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Pictet Prepares For End Of Equity Bull Market

Tom Burroughes

3 May 2018

Pictet Asset Management, part of Swiss private banking group , is preparing for an end to the decade-long bull market in equities by moving to a neutral position on this asset class and bonds.

The firm, which oversees about $193 billion of client money (as of 31 March), has boosted its allocation to bonds, Luca Paolini, chief strategist at Pictet Asset Management, said in a note.

“The global economy is changing gear and investors need to be prepared for markets to react as this unfolds,” Paolini said. “It’s still a little bit too early to call time on the equity market rally, but the outlook for bonds is improving. We are therefore moving to neutral positions across asset classes,” he said.

The change in stance comes at a time when asset allocators continue to debate whether equities are due for a significant pullback or not. 

The cyclically-adjusted Shiller PE Index, which tracks price-earnings ratios and takes economic cycles into account, shows that the S&P 500 Index of US stocks is 85.2 per cent above its long-term average of 16.9. Its historical high is 44.2. At a first glance, therefore, US equities are historically expensive.

Higher US 10-year Treasury bond yields have risen at a time when there are some concerns about the momentum of global economic growth, Paolini said.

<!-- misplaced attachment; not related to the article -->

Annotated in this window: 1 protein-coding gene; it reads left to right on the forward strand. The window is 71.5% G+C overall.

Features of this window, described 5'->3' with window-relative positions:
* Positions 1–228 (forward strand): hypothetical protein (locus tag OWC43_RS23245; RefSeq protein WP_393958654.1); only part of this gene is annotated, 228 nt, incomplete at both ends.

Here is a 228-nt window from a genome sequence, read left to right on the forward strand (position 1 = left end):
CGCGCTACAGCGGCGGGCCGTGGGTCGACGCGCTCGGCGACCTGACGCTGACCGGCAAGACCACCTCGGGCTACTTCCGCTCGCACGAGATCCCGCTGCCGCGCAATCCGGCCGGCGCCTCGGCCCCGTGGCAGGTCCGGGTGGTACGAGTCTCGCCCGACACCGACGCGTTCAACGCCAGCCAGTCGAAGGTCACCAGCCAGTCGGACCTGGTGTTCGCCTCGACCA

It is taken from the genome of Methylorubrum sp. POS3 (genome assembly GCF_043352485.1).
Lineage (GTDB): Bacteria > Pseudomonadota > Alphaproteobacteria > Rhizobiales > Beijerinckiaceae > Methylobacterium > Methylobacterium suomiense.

A concern, for example, has been whether the rise in protectionist rhetoric – and some action – involving the US, China and potentially other nations could hit global growth and corporate earnings in the medium term.

“That’s not to say we expect economies to roll over – but that the gap between hitherto very bullish sentiment surveys and more moderate underlying economic data is closing,” Paolini said. “This could signal that the two are coming back into synch again, or simply that growth momentum has peaked,” he continued. 

“If the latter is the case, then there’s reason to expect the Fed to rethink the pace of tightening. The rise of US 10-year T-bonds yields above 3 per cent is already starting to be felt by some interest-rate sensitive sectors of the economy. The US government’s fiscal spending programme is likely to mitigate some Fed tightening, but won’t reverse it entirely. If the Fed does recalibrate, we think the five-year part of the Treasury curve is most compelling,” Paolini said. 

“The best value in the fixed income markets remains emerging market local currency debt followed by US Treasury bonds. Within developed equity markets we prefer energy stocks which should draw strength from rising oil prices,” he added.

Paolini said Pictet Asset Management is still bearish on defensive equities but it may add to positions in this space if global economic growth weakens. 

“Some cheap cyclicals like financials and materials are currently more attractive but are becoming less compelling based on their relative valuation to defensives. At a country and regional level, we prefer the euro-zone to the more expensive US market and see likely Euro weakness as a catalyst for outperformance. We still like emerging markets in the longer term but remain neutral on emerging market equities due to strengthening headwinds,” he concluded.